January 17, 2021 – Pastor Teressa Sivers
Acts 10:1-3, 34-43
(We will be exploring the story of Cornelius and Peter for 4 Sundays. Feel free to read Acts 10:1-11:18 for the whole story)
“I really am learning that God doesn’t show partiality of one group over another.” That sentence, the beginning of Peter’s sermon in chapter 10, is the center of the book of Acts on which the whole narrative turns. “God doesn’t show partiality…” For years this story in Acts was commonly titled the conversion of Cornelius, and then some argued it should be called the conversion of Peter. But this story, the story of the Roman centurion Cornelius, and the first apostle Simon Peter, is nothing less than the story of the conversion of the Church herself, a conversion that will occur in the life of the church over and over and over again, each time she encounters someone new and different. We really are learning that God does not show partiality of one group over another, aren’t we?
Over the next four weeks we are going to hear different portions of this remarkable and transformative story, not necessarily in order. Therefore, I encourage you to read all of Acts chapter 10, and verses 1 through 18 of chapter 11 many times during this worship series. It is powerful and compelling and is our story, a foundational story of the community called Church.
Cornelius is a God-worshiping, righteous Roman centurion (a Gentile!) living in Caesarea. He is visited by an angel of God, who commands him to send for Simon Peter. Cornelius instantly does so, sending three messengers to ask Peter to come to his home. These messengers start their journey to Joppa, where Peter has just raised Tabitha from the dead, a sister Follower of the Way.
While they travel, Peter goes to the rooftop where he is staying midday to pray. As lunch is being prepared for a hungry apostle, Peter has a wild vision. A picnic blanket is lowered from heaven containing wild animals, reptiles and birds-a blanket full of non-kosher foods. Three times a voice from heaven commands Peter to eat of these non-kosher items, and three times Peter refuses. Keeping kosher is a crucial part of claiming Jewish identity, of maintaining a life centered on God in an often-hostile culture. Peter assures the voice that he has never let anything impure or unclean touch his lips. Yet God reprimands Peter, proclaiming that if God declares anything to be clean and pure, it is so. It is not for Peter to determine. Peter is shaken, confused, perplexed; and as he broods over this vision, the three messengers arrive. Peter receives them, and immediately accompanies them to Caesarea.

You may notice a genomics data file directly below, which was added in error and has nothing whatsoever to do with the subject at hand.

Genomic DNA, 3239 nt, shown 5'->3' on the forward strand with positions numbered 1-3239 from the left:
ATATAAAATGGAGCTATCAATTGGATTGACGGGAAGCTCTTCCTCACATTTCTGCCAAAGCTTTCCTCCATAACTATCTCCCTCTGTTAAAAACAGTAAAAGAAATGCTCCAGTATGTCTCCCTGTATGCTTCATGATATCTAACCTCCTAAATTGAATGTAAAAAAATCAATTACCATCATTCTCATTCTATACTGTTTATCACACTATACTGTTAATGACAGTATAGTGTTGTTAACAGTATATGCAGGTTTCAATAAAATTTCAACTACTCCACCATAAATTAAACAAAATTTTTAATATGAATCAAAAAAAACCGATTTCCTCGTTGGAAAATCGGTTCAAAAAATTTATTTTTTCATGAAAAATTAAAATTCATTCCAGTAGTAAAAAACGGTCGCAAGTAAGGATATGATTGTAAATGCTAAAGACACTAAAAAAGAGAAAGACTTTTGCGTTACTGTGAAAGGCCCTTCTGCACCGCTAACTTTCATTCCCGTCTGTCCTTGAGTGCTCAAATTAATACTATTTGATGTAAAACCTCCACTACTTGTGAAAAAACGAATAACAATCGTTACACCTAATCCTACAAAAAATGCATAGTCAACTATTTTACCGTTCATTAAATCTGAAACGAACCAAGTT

It is in the encounter of Peter with Cornelius, and with the gathered family and close friends, that Peter begins to understand the vision. He tells the gathering at Cornelius’ house that it is forbidden for him to enter their non-Jewish household, to eat at their non-kosher table…and yet, God is at work and Peter is present with them at their table. Angels and heavenly voices and meat-filled blankets indicate that God’s new creation is breaking in among them. All bets are off. God has declared this encounter ‘clean’ and ‘pure.’ Here is a God-loving man and his household eager to become Followers of the Way. Peter begins to understand.
“I really am learning that God doesn’t show partiality to one group of people over another…He, Jesus Christ, is Lord of ALL.” This is Peter’s proclaimation; “Lord of All!” Peter catches a glimpse of what Cornelius has also witnessed; the peaceable Kingdom of God, the great Commonwealth, the Kin-dom. Archbishop Desmond Tutu lovingly called this God’s dream. The Rev. Dr. Martin Luther King, Jr. famously used the wonderful description, Beloved Community. Peter glimpses the glory of a community, a world, with no partiality. He witnesses a humanity without the ‘haves’ and the ‘have nots;’ where none are treated differently because of their gender, or the color of their skin, the language they speak, the clothing they wear, and so on. Peter catches a glimpse of the dream where all are fully-embraced; Jew and Gentile, rich and poor, slave and free, with no regard to gender. Peter cannot help but begin to proclaim God’s word- as the vision of the beautiful kin-dom lifts his heart with hope. “I now know that God shows no partiality! God never lifts up one group over another!” Amen!